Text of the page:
Daily Reflections July 19, 2017
There are two striking images in today’s passage: We see a picture of God’s wrath against sin and we catch a glimpse into the discouraged heart of a persecuted prophet.
The image of God’s wrath is nothing short of horrifying. The nation has strayed so far into idolatrous rebellion that God would not even listen to intercessory prayers if they were brought to him by Moses and Samuel (v1). He vows to send the sword to kill the nation, and then even to send dogs, birds and wild beasts to desecrate the remains (v3).
In verse 4, we are told that it was the sinful reign of Manasseh that brought about this righteous anger. We read about Manasseh’s legacy in 2 Kings 21. There we find that the King erected alters and Asherah poles for pagan worship in the Lord’s temple. What’s more, we are told this terrible detail:
And he burned his son as an offering and used fortune-telling and omens and dealt with mediums and with necromancers. He did much evil in the sight of the Lord, provoking him to anger. (2 Kings 21:6 ESV)
Manasseh was leading God’s people into wickedness and false worship. They were performing indecent acts in the temple of the Living God in praise to Asherah – the pagan god of fertility. They were burning their children alive in acts of idol worship. They had become completely and utterly rebellious.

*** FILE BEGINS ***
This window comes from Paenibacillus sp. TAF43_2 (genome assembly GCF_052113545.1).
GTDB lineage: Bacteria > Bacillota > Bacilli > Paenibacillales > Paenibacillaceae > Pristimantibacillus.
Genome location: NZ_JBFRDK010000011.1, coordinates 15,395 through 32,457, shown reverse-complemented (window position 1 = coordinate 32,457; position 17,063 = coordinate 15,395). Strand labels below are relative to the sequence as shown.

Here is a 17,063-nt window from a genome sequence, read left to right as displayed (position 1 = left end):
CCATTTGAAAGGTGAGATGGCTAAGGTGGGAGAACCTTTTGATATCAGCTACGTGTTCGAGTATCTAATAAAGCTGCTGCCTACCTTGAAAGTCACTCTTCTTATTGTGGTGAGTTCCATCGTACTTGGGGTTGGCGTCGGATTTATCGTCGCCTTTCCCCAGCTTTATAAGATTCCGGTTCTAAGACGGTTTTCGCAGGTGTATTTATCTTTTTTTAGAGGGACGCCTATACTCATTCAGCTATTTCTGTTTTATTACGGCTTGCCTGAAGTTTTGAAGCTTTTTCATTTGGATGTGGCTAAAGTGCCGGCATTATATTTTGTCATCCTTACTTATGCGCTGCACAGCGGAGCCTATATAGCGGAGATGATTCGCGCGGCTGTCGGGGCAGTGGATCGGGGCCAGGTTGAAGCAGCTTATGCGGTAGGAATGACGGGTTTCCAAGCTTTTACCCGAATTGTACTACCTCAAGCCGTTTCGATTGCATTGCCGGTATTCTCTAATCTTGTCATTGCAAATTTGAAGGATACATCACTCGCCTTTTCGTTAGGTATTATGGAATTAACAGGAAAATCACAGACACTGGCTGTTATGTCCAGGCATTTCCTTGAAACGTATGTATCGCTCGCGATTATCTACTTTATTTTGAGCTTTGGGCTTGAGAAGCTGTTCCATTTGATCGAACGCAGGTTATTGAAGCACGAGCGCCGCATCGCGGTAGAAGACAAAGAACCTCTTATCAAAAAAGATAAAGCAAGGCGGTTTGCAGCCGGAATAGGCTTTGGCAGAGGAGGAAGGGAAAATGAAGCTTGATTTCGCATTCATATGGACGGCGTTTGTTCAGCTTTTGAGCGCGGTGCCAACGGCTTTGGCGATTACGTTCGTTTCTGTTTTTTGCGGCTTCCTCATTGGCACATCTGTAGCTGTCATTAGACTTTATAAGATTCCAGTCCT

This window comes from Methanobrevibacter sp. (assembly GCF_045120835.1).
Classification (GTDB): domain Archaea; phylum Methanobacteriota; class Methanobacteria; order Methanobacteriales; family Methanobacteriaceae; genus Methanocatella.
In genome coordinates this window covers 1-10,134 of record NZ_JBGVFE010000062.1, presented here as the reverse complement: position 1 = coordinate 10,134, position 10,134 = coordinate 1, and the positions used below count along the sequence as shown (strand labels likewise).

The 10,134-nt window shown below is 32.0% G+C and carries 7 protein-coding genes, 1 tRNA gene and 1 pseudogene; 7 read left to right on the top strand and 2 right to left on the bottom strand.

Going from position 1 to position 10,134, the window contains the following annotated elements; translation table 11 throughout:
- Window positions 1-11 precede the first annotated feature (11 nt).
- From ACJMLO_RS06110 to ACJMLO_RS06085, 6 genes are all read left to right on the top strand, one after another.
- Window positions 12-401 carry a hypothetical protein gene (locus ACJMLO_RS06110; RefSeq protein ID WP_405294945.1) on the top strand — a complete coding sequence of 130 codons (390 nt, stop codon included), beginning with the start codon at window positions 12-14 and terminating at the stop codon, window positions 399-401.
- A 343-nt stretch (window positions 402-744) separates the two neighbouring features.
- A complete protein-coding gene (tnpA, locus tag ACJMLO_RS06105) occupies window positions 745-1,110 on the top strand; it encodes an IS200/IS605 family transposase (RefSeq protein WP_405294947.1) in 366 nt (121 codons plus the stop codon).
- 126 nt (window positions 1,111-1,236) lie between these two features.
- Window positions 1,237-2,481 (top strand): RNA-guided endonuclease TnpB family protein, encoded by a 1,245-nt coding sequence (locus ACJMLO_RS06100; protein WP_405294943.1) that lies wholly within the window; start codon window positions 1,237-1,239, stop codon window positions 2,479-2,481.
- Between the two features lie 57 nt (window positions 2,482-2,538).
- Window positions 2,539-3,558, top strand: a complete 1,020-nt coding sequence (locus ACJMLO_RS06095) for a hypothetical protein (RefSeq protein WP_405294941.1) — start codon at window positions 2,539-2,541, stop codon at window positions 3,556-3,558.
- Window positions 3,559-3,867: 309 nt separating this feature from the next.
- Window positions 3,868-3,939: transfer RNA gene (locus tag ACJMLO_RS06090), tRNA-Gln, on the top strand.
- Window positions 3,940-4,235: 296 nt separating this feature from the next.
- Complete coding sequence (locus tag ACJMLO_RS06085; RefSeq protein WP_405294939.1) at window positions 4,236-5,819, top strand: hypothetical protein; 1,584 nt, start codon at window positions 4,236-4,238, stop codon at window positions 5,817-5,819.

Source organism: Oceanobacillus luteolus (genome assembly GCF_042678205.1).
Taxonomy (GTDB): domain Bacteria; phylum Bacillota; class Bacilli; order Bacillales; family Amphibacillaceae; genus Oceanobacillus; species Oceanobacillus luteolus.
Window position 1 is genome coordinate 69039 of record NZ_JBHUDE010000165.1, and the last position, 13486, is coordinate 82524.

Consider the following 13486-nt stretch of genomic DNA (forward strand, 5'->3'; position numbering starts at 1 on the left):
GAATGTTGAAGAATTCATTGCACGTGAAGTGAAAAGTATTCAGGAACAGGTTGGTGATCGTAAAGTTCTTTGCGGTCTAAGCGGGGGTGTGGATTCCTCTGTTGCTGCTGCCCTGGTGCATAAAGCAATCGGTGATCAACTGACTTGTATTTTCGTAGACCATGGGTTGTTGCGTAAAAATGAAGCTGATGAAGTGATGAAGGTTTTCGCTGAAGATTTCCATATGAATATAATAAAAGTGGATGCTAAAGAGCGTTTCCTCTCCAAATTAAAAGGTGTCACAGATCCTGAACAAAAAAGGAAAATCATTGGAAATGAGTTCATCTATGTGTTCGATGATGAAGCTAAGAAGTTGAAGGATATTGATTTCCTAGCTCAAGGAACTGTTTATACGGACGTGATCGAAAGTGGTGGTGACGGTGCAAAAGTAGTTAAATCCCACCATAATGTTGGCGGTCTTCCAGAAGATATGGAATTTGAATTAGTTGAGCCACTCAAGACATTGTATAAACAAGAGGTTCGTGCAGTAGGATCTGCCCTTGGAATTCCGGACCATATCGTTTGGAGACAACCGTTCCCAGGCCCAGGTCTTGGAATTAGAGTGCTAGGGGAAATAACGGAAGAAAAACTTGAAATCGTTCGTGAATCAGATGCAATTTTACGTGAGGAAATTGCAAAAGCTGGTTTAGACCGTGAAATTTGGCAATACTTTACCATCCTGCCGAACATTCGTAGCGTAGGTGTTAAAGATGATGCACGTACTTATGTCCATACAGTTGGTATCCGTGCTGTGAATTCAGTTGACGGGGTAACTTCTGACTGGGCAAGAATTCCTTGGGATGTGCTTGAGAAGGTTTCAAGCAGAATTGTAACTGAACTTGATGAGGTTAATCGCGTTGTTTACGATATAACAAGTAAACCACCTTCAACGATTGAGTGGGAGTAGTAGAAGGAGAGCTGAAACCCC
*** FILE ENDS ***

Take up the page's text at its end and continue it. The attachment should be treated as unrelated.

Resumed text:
This is Jeremiah’s mission field.
Is it difficult to understand why Jeremiah wishes that he had never been born (v10)? He is hated by everyone in his culture because he continues to speak the truth (v10). He has always delighted in God’s word (v16)! He never wavered in his obedience to God – he never indulged in the sin of his people (v17).
“So,” he asks in verse 18, “why is my pain unending?”
Can you fault him for raising this piercing question? In our minds, Jeremiah’s obedience and faithfulness deserve to be rewarded with some degree of earthly success. But that was not God’s plan for him and I am humbled by God’s response to Jeremiah in verses 19 and 20. Rather than rewarding Jeremiah, God calls him to repent! Repent and keep preaching! What’s more, instead of pointing to a future revival, God gives Jeremiah this encouragement:
And I will make you to this people a fortified wall of bronze;
they will fight against you, but they shall not prevail over you,
for I am with you to save you and deliver you, declares the Lord. (Jeremiah 15:20 ESV)
Keep preaching, Jeremiah. They’re not going to listen to you – in fact they are going to fight against you – but keep preaching. And know this: when everyone is against you, I am with you.
We should note that we are not promised to have numerous converts in our ministry. Your neighbor may never come to Christ. Your Dad might not ever repent. Your nation might fall into a rebellion that rivals Manasseh’s Judah. But don’t allow yourself to succumb to perpetual pouting. Don’t live with a “woe-is-me” attitude.
Keep preaching. You will be rewarded – not for your results – but for your faithfulness. And just as God promised His presence to Jeremiah, so too does God’s Son promise His presence to us as we minister in His name:
“And behold, I am with you always, to the end of the age.” (Matthew 28:20b ESV)
Assistant Pastor Levi denBok